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‘A high-quality science education provides the foundations for understanding the world through the specific disciplines of biology, chemistry and physics. Science has changed our lives and is vital to the world’s future prosperity, and all pupils should be taught essential aspects of the knowledge, methods, processes and uses of science. Through building up a body of key foundational knowledge and concepts, pupils should be encouraged to recognise the power of rational explanation and develop a sense of excitement and curiosity about natural phenomena’.

The National Curriculum


We believe that a high-quality science education provides the foundations for understanding the world through the three core disciplines of biology, chemistry and physics. Science should stimulate a child's natural curiosity and encourage a sense of awe and wonder in the world. We intend to foster a sense of excitement and fascination about science by ensuring our curriculum is as practical and engaging as possible.


Teachers across the school use the long term plans for science to ensure that skills and knowledge are sequential. Science is taught weekly at Featherbank. We ensure our lessons are as practical as possible as we believe this is how children learn best. We are lucky to have our Featherbank Forest, and we make use of this during science lessons wherever possible. 

Children focus on working scientifically to answer questions about the world around them. They will carry out investigations in each unit, which will give them the opportunity to ask questions, make predictions, solve problems, collect and analyse data and develop their own explanations and conclusions. Children are often given the opportunity to plan their own enquiries in order to develop these skills further and test their own ideas. They are encouraged to present their data in a variety of ways and where possible, we link our mathematical knowledge to our science lessons by using a range of different charts and graphs. Children will build up specialist vocabulary throughout each topic which enables them to engage in scientific discussions.

Early Years Foundation Stage.

In EYFS, children are introduced to science indirectly through activities, play and exploration. Children will look closely at similarities and differences, and patterns and change through the areas of ‘Communication and Language’, ‘Understanding the World’ and ‘Personal, Social and Emotional Development’.


In Key Stage 1, children are encouraged to be curious and ask questions about what they notice. They should be helped to develop their understanding of scientific ideas by using different types of scientific enquiry to answer their own questions, including observing changes over a period of time, noticing patterns, grouping and classifying things, carrying out simple comparative tests, and finding things out using secondary sources of information.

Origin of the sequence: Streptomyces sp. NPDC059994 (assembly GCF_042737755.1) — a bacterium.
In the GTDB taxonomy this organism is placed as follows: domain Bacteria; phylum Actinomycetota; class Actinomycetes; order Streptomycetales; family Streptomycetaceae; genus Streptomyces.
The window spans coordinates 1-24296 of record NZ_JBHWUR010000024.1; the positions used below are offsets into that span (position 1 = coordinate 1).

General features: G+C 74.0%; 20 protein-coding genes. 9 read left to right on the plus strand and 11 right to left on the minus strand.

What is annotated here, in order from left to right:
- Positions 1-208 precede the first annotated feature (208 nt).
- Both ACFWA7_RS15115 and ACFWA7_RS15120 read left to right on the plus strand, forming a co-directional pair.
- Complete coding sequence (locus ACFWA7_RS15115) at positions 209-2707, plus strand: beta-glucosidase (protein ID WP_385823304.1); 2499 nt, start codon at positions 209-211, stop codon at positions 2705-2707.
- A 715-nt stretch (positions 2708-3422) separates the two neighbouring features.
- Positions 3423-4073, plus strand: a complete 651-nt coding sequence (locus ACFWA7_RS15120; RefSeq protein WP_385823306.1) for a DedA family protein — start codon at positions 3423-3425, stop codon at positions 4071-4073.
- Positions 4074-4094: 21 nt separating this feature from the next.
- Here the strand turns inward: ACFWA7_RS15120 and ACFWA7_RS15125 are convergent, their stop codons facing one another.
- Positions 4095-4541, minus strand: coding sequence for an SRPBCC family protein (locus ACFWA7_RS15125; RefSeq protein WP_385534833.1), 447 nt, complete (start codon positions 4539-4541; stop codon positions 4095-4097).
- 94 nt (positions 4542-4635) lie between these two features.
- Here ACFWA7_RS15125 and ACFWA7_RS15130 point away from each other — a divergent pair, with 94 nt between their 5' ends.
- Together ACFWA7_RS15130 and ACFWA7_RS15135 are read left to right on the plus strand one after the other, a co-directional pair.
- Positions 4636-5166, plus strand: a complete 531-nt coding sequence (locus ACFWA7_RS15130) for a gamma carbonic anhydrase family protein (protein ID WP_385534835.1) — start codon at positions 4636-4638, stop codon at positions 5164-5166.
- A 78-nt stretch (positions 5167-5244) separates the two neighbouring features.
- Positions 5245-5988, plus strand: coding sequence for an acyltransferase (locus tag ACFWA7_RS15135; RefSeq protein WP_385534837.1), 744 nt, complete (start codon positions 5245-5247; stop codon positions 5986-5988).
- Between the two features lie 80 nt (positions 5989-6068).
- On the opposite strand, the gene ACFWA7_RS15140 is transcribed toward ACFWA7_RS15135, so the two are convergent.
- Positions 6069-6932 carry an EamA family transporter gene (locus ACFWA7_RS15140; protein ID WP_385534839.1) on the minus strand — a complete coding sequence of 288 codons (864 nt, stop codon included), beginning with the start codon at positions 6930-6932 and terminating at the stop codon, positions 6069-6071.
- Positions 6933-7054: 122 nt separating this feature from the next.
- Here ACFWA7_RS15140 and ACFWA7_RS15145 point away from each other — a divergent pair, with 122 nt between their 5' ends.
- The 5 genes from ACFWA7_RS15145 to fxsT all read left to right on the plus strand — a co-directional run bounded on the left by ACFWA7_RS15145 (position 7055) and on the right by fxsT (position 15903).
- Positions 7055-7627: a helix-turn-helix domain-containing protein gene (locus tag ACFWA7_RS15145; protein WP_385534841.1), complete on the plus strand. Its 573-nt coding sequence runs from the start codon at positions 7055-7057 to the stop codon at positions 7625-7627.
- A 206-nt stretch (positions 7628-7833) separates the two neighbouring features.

In Lower Key Stage 2, the principal focus of science teaching is to enable pupils to broaden their scientific view of the world around them. They should do this through exploring, talking about, testing and developing ideas about everyday phenomena and the relationships between living things and familiar environments, and by beginning to develop their ideas about functions, relationships and interactions. In Upper Key Stage 2, we aim to enable pupils to develop a deeper understanding of a wide range of scientific ideas. They should do this through exploring and talking about their ideas; asking their own questions about scientific phenomena; and analysing functions, relationships and interactions more systematically. They should encounter more abstract ideas and begin to recognise how these ideas help them to understand and predict how the world operates. They should also begin to recognise that scientific ideas change and develop over time. 

These are the 7 science skills that children will develop through our curriculum:

  1. Asking questions- asking questions that can be answered using a scientific enquiry.
  2. Making predictions- using prior knowledge to suggest what will happen in an enquiry.
  3. Setting up tests- deciding the method and equipment to use to carry out an enquiry.
  4. Observing and measuring- using senses and measuring equipment to make observations about the enquiry.
  5. Recording data- using tables, drawings and other means to note observations and measurements.
  6. Interpreting and communicating results- using information from the data to say what you found out.
  7. Evaluating- drawing conclusions from their findings.


By the time the children at Featherbank leave our school they should have developed:

  • scientific knowledge and conceptual understanding through the specific disciplines of biology, chemistry and physics.
  • an understanding of the nature, processes and methods of science through different types of science enquiries that help them to answer scientific questions about the world around them.
  • the scientific knowledge required to understand the uses and implications of science, today and for the future.


Science at Featherbank